Meet the Head Gardener
Gardener-in-Charge, Fenton House and Garden
Tucked away behind the secretive walls surrounding Fenton House is a hidden gem of garden that takes you on a satisfying journey from formality to greater and greater naturalism. This harmonious blend of horticultural styles is the handy work of resident gardener Andrew Darragh.
What's is it like gardening for the National Trust, and how is it different to other gardens?
Working as a gardener for the National Trust is like working for a large family as there is such a strong cause and message at the heart of it. Even at smaller property like Fenton House I find myself surrounded by a number of people working on many different and exciting projects. Their passion and dedication is infectious and inspires as much today as it did when I joined the Trust five years ago.
What's your favourite area of the garden at Fenton House?
This is possibly the hardest question you could ask. The 300 year old orchard, with its heritage apple and pear trees, is very special. If I did not have to work I could easily idle a day away down there. That being said, I love the drama and grandeur of the formal lawn. The vibrant hot colours that appear during late summer are set against sharp formal hedges and grand structure of topiary.
What's your favourite time of year in the garden?
Spring Spring Spring! Do I have to explain why? Winter is over and everything is looking fresh, new and promising, I love the working in the glass house in February and March as it is the time for sowing then in 7 to 10 day later the seed try explode to life. I've spent 17 years in gardening and germination still excites me. Then of course there is the spring colour, or the spring bling as I like to call it, every colour possible erupts out freshly mulched soil or bright green grass.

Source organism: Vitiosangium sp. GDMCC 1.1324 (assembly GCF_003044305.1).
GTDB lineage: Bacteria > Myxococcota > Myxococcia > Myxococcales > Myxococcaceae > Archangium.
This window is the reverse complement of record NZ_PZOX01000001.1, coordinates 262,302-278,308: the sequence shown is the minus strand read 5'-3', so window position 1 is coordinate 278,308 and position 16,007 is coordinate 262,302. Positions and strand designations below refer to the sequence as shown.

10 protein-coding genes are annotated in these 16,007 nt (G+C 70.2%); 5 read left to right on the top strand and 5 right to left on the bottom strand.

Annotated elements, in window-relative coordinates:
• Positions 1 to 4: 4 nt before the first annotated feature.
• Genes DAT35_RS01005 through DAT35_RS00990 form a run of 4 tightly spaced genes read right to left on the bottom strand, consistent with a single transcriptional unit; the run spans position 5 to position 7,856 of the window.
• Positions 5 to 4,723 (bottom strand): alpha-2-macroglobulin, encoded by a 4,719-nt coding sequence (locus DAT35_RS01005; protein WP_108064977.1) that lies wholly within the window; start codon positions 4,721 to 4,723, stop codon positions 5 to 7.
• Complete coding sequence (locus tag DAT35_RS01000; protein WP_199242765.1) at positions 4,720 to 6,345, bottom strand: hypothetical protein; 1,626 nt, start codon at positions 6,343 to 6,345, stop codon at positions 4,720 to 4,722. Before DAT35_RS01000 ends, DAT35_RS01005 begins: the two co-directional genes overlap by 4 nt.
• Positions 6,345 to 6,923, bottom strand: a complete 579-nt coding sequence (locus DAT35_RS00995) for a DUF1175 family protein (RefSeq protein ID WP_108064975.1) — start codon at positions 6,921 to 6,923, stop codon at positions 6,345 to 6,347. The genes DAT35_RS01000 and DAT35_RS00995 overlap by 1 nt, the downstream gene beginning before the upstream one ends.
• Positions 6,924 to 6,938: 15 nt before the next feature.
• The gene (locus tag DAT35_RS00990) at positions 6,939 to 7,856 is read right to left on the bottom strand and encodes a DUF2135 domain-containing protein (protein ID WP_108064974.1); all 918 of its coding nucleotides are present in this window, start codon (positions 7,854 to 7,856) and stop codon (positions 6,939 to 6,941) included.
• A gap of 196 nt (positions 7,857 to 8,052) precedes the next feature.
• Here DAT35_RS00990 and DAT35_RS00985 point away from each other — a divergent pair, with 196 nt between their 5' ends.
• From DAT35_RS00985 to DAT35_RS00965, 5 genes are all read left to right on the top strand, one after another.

" I love that I have a job where every day there is a new surprise that I can share with others."
What exciting projects do you have coming up?
This year I am working on creating four new borders with the aim of displaying four different styles of horticulture. Set in our Kitchen Garden we will showcase a tropical, Pirie-style, summer bedding and an herbaceous border.
Any top tips?
My top tip is simple; keep on top of things, 20 minutes now and then, rather than 2 days later on. The aim is to nurture your garden rather than rescuing it from jungle of weed or forgotten pruning.
Any advice for those looking to start a career in gardening?
It always great fun to get on a course and learn the basics. My college tutors at Kingston Maurwood College in Dorset taught me everything I needed to know to get started.
That being said the best advice anyone ever gave me was to simply get outdoors gardening and gain as much practical experience as you can. Many in London do not have access their own personal garden, but you could try garden volunteering with the National Trust, helping a friend or neighbours or perhaps try to get an allotment. The best thing is plants do not argue with you, but they soon tell you if they are not happy.